By Bill Dobbins
Nowadays, we are very familiar with the impressive landscapes of the American West. We know about incredibly beautiful and awesome natural wonders like the Grand Canyon, Yosemite and Yellowstone, and the 61 protected areas designated as US National Parks. But for much of the 19th century, very few had any idea what these places actually looked like. Instead, the public imagination was fueled by stories told by western travelers, tall tales, myths, and legends.
Many thought the descriptions they were hearing about the landscapes of the Far West were nothing more than gross exaggerations – until painters and photographers brought back visual evidence. This was so compelling that it fueled an onset of public interest and tourism that eventually motivated Congress to agree these areas should be preserved and protected.
But the physical and technological difficulty of making photographs like this back in the 1800s was immense. Hauling large view-cameras, tripods, plates and holders through rugged mountainous areas was not an easy task. Often the terrain was too rough for wagons, so photographers relied on mules and burros or packed equipment in on their backs. In the wet-plate era, when it was necessary to coat plates with emulsions just for shooting and then develop them quickly before the chemicals dried, photographers also had to have a portable darkroom immediately available.
Nonetheless, a few intrepid photographers were able to brave these difficulties and hardships and come back from the West with photographs that not only enlightened the public of the day but now serve as an historic record of the wonders encountered on their treks. And one of the most important of these photographers was William Henry Jackson.
William Henry Jackson (April 4, 1843 – June 30, 1942) was an American painter, Civil War veteran, geological survey photographer and an explorer famous for his images of the American West. According to Wikipedia:
“In 1869 Jackson won a commission from the Union Pacific to document the scenery along the various railroad routes for promotional purposes. When his work was discovered by Ferdinand Hayden, who was organizing a geologic survey to explore the Yellowstone River region, he was asked to join the expedition.
The following year, he got a last-minute invitation to join the 1870 U.S. government survey (predecessor of U.S. Geological Survey) of the Yellowstone River and Rocky Mountains led by Ferdinand Hayden. He also was a member of the Hayden Geological Survey of 1871 which led to the creation of Yellowstone National Park. Painter Thomas Moran was also part of the expedition, and the two artists worked closely together to document the Yellowstone region. Hayden’s surveys (usually accompanied by a small detachment of the U.S. Cavalry) were annual multidisciplinary expeditions meant to chart the largely unexplored west, observe flora (plants), fauna (animals), and geological conditions (geology), and identify likely navigational routes, so as official photographer for the survey, Jackson was in a position to capture the first photographs of legendary landmarks of the West. These photographs played an important role in convincing Congress in 1872 to establish Yellowstone National Park, the first national park of the U.S. His involvement with Hayden’s survey established his reputation as one of the most accomplished explorers of the American continent. Among Hayden’s party were Jackson, Moran, geologist George Allen, mineralogist Albert Peale, topographical artist Henry Elliot, botanists, and other scientists who collected numerous wildlife specimens and other natural data.”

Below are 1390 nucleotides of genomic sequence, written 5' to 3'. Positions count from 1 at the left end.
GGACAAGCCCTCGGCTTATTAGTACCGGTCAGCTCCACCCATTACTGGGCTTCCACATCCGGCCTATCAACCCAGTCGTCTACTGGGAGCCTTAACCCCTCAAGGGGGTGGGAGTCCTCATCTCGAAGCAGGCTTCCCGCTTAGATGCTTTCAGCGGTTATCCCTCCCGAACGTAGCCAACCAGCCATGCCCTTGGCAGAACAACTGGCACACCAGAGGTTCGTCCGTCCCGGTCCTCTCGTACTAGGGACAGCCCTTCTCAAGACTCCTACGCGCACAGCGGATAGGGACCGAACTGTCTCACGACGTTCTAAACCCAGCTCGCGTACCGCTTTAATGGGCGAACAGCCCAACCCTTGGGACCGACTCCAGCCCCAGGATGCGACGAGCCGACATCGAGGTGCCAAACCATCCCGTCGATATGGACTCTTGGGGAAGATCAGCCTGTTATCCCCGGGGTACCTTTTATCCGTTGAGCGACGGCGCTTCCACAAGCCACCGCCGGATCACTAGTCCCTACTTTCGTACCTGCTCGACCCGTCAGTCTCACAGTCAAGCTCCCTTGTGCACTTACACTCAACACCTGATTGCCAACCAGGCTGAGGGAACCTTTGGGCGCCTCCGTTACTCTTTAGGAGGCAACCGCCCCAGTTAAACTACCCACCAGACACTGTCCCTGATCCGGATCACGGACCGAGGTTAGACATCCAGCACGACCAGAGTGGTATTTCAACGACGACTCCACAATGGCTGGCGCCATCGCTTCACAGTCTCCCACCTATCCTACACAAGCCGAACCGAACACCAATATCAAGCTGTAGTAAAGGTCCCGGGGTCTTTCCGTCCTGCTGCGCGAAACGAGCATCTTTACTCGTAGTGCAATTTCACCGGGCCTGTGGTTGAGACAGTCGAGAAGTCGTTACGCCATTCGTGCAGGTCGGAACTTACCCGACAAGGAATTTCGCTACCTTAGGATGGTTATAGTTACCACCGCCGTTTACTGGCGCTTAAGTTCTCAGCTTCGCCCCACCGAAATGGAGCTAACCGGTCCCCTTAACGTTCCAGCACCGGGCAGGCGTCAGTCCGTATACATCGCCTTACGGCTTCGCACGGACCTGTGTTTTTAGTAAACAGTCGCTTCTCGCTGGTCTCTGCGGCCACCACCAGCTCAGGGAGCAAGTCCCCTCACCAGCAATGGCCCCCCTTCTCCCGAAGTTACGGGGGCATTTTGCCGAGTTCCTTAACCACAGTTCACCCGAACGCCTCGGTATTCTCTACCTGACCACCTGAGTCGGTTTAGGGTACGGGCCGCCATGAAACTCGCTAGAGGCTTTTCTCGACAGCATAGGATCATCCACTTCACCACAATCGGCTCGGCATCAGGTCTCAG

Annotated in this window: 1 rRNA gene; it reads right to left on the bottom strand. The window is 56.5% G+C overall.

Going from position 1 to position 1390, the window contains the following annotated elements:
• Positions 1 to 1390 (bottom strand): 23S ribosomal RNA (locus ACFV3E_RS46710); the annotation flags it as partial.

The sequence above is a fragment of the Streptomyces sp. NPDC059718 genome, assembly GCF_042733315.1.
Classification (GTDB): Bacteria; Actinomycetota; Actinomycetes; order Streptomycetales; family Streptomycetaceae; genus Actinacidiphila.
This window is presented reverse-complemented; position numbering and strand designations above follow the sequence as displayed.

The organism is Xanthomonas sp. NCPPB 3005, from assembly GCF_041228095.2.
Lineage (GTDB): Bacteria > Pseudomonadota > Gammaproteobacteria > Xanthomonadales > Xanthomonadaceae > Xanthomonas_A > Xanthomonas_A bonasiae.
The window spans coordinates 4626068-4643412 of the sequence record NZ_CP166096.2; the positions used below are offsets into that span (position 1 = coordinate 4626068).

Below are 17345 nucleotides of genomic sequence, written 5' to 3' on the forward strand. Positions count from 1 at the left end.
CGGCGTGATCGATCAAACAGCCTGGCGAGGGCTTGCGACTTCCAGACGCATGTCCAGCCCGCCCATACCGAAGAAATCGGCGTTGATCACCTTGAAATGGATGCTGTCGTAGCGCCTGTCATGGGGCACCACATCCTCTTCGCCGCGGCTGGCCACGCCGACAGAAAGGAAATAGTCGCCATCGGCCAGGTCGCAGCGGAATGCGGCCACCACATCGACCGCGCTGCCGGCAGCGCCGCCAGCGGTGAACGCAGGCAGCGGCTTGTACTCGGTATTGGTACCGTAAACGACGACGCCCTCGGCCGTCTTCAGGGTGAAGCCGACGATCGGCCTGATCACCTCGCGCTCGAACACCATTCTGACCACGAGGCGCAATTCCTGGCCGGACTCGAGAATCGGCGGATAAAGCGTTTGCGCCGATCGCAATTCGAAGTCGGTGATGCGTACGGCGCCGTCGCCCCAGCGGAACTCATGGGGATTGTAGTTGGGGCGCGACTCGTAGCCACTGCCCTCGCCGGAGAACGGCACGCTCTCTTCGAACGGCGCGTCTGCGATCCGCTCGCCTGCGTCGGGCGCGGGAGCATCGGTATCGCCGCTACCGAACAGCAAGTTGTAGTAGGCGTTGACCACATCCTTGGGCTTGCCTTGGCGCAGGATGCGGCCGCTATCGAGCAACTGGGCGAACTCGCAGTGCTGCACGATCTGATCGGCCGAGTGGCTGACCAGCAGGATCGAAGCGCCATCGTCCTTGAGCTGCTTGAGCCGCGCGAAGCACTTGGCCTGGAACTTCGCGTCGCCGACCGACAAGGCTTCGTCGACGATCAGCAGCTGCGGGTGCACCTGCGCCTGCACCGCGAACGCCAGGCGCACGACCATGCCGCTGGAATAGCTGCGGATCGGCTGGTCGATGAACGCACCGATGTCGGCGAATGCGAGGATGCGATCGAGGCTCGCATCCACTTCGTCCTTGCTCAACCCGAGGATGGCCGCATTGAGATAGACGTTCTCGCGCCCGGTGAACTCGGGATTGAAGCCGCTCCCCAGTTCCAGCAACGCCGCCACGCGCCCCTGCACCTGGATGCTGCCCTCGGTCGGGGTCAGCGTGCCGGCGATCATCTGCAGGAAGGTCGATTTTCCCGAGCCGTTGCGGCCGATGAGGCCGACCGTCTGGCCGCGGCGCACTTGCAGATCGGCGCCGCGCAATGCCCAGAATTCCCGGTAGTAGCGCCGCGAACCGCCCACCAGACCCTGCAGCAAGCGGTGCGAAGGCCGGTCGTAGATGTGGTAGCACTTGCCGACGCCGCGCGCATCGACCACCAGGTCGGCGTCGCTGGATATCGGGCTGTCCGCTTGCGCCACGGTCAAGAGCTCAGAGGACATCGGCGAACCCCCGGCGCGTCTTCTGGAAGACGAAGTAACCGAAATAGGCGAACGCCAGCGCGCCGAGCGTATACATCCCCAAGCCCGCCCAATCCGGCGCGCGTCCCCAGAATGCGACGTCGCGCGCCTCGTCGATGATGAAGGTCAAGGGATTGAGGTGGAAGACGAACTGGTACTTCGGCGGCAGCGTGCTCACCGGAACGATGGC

Wikipedia goes on to describe how difficult and time consuming it was in the circumstances that Jackson worked in to produce a finished photographic image: “Preparing, exposing, developing, fixing, washing then drying a single image could take the better part of an hour. Washing the plates in 160 °F hot spring water cut the drying time by more than half, while using water from snow melted and warmed in his hands slowed down the processing substantially.”
His photographic division (of five to seven men) carried photographic equipment on the backs of mules and rifles on their shoulders. Jackson’s life experience (for example, his military service, and his peaceful dealings with Indians) was welcomed. The weight of the glass plates and the portable darkroom limited the number of possible exposures on any one trip, and these images were taken in primitive, roadless, and physically challenging conditions. Once when the mule lost its footing, Jackson lost a month’s work, having to return to untracked Rocky Mountain landscapes to remake the pictures, one of which was his celebrated view of the Mount of the Holy Cross.
Despite the delays and setbacks, Jackson returned with conclusive photographic evidence of the various western landmarks that had previously seemed only a fantastic myth: the Grand Tetons, Old Faithful and the rest of the Yellowstone region, Colorado’s Rockies and the Mount of the Holy Cross, and the uncooperative Ute Indians. Jackson’s photographs of Yellowstone helped convince the U.S. Congress to make it the first national park in March 1872.
Bill Dobbins is a professional photographer, videographer and writer based in Los Angeles. His work has been exhibited as fine art in two museums, a number of galleries, and he has published eight books, including two fine art photo books:
The Women: Photographs of The Top Female Bodybuilders (Artisan)
Modern Amazons (Taschen)
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